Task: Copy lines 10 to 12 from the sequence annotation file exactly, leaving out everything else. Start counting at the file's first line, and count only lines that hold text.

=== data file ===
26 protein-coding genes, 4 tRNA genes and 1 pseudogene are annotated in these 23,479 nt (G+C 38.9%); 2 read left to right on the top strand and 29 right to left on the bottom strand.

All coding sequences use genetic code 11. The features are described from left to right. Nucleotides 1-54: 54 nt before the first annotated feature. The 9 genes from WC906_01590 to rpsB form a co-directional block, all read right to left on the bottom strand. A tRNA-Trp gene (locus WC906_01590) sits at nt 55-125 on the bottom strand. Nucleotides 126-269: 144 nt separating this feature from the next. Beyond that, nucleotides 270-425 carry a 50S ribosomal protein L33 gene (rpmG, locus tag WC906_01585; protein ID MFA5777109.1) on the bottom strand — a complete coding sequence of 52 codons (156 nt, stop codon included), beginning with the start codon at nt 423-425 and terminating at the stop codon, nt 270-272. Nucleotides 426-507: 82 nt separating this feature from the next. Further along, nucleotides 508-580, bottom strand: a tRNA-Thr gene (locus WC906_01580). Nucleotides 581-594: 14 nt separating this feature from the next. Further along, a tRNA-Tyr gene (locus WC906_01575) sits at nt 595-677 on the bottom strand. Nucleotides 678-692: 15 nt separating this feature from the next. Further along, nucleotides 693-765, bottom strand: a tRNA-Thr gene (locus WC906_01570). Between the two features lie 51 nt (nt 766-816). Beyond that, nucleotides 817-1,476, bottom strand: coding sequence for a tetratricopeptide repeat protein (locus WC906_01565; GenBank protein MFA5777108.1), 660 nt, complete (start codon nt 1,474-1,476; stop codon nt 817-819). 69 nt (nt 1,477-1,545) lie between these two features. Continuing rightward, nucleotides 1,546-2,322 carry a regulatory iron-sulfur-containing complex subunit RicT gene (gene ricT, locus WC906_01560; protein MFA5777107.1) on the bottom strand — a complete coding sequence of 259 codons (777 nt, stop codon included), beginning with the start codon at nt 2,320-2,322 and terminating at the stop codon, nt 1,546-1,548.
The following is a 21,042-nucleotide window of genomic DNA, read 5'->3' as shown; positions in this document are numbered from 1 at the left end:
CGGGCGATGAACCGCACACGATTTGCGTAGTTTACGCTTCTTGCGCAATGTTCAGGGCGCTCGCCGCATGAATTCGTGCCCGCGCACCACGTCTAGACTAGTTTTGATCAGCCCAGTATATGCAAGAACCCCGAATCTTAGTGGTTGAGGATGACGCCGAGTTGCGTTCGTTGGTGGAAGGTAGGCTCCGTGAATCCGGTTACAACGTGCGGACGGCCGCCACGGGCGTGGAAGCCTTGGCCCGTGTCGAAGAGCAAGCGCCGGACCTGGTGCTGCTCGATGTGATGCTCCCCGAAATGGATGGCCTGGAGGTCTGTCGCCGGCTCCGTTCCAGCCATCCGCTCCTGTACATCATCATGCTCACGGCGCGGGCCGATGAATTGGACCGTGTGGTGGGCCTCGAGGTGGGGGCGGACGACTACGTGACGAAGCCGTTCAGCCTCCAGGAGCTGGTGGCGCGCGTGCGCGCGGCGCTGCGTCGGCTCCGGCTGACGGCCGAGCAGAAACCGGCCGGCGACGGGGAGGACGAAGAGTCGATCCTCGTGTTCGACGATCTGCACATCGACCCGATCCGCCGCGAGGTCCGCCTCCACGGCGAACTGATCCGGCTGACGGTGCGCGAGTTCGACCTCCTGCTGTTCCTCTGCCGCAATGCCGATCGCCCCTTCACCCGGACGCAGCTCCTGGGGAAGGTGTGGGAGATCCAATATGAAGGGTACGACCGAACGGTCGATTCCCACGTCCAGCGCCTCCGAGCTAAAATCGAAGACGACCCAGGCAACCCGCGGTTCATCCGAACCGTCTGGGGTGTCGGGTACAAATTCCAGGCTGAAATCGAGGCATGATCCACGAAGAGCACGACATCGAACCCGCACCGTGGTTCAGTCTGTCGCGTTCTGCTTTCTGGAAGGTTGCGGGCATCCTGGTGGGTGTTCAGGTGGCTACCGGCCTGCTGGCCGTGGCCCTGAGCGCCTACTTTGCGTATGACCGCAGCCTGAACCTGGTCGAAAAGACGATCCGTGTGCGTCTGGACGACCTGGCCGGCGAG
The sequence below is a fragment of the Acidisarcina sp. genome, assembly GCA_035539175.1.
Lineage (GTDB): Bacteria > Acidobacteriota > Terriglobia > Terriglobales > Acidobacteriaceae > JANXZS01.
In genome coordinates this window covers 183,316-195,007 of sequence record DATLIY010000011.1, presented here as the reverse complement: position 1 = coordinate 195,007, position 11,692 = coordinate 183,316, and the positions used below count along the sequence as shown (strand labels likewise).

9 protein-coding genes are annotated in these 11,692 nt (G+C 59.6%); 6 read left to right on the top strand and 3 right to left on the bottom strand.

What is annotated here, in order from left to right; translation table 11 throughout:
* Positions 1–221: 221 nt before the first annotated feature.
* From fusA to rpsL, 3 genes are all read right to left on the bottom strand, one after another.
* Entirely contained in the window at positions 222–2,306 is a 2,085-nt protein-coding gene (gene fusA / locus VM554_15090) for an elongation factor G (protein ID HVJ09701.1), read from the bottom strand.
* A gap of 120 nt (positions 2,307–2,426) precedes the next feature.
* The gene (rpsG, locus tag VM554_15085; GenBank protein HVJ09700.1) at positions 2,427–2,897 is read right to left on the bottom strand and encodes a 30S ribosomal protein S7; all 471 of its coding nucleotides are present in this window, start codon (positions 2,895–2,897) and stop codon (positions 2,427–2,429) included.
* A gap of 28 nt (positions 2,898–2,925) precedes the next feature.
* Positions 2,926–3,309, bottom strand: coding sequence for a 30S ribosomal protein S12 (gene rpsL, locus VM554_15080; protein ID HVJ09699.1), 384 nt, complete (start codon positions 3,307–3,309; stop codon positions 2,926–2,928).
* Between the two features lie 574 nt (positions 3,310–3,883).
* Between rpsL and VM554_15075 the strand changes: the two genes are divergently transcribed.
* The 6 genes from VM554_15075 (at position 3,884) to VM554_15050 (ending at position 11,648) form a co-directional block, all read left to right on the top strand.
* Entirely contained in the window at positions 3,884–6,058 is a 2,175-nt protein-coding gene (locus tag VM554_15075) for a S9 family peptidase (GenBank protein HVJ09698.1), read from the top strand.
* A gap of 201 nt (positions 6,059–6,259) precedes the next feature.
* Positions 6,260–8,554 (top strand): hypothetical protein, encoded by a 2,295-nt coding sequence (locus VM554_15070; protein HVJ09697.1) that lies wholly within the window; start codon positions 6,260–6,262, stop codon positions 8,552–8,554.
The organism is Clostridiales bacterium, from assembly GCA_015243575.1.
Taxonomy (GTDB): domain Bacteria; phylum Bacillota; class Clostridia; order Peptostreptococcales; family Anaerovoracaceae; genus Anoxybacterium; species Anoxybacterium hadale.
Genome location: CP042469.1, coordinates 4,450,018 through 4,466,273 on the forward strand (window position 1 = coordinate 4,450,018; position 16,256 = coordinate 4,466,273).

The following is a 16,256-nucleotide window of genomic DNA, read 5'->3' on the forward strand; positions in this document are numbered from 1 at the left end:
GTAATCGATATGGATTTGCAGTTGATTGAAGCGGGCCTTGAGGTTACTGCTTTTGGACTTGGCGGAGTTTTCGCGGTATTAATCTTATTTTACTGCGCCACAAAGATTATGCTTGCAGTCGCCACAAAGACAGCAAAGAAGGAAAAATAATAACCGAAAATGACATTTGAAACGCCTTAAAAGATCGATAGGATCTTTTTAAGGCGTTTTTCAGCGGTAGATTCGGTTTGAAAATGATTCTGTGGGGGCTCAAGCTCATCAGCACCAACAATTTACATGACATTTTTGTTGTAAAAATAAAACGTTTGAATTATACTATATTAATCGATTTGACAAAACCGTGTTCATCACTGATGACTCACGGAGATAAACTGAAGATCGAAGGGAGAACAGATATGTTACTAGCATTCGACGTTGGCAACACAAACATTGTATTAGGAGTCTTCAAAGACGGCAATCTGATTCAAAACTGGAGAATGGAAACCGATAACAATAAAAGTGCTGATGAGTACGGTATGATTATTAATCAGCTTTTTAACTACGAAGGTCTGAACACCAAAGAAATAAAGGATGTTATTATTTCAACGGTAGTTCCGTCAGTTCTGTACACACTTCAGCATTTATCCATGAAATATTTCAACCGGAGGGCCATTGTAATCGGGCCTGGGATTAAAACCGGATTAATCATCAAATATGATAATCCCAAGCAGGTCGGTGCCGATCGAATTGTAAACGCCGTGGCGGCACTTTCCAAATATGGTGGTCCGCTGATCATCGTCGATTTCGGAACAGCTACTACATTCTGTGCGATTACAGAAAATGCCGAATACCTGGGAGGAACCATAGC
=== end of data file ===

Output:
* Positions 1–221: 221 nt before the first annotated feature.
* From fusA to rpsL, 3 genes are all read right to left on the bottom strand, one after another.
* Entirely contained in the window at positions 222–2,306 is a 2,085-nt protein-coding gene (gene fusA / locus VM554_15090) for an elongation factor G (protein ID HVJ09701.1), read from the bottom strand.